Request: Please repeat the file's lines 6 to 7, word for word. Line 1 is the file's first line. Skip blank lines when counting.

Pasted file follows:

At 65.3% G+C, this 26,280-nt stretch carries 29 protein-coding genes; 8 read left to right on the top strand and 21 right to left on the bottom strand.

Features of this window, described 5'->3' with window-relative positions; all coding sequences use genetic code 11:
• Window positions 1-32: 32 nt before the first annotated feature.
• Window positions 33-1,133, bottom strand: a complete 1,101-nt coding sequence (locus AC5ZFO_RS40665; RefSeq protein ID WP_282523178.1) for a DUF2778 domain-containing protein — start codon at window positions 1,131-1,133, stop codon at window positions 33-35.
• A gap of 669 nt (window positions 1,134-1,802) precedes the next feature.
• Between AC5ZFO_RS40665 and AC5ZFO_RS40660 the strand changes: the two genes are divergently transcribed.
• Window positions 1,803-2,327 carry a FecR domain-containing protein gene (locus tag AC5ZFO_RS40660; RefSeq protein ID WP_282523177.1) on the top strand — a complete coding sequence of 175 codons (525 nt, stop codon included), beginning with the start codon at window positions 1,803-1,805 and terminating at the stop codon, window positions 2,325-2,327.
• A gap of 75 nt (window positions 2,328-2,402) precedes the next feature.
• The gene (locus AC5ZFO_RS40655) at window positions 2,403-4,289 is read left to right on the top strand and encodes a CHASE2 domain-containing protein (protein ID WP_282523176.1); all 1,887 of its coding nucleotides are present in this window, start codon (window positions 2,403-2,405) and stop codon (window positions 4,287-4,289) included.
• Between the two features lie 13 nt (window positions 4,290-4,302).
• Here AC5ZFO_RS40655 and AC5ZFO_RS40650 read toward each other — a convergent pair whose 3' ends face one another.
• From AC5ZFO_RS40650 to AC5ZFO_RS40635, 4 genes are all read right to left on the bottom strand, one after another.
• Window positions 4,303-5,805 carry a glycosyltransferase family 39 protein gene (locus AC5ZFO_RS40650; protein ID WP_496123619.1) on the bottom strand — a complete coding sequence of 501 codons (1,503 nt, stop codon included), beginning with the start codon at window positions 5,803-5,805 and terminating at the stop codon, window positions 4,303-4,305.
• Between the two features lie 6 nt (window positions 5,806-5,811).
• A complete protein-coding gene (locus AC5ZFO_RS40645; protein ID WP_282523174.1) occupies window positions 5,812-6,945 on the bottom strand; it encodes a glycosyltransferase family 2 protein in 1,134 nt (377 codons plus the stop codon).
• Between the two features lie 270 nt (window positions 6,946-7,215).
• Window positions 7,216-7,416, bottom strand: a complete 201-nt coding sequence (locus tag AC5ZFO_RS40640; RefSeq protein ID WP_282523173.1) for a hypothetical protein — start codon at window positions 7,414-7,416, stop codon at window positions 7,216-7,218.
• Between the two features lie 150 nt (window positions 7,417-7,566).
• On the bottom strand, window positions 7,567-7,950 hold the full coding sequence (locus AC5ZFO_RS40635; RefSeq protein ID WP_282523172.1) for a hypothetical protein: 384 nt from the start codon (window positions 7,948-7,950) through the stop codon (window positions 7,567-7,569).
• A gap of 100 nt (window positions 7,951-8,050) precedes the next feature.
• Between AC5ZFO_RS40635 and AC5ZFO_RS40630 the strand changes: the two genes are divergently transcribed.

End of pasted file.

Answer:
• Between AC5ZFO_RS40665 and AC5ZFO_RS40660 the strand changes: the two genes are divergently transcribed.
• Window positions 1,803-2,327 carry a FecR domain-containing protein gene (locus tag AC5ZFO_RS40660; RefSeq protein ID WP_282523177.1) on the top strand — a complete coding sequence of 175 codons (525 nt, stop codon included), beginning with the start codon at window positions 1,803-1,805 and terminating at the stop codon, window positions 2,325-2,327.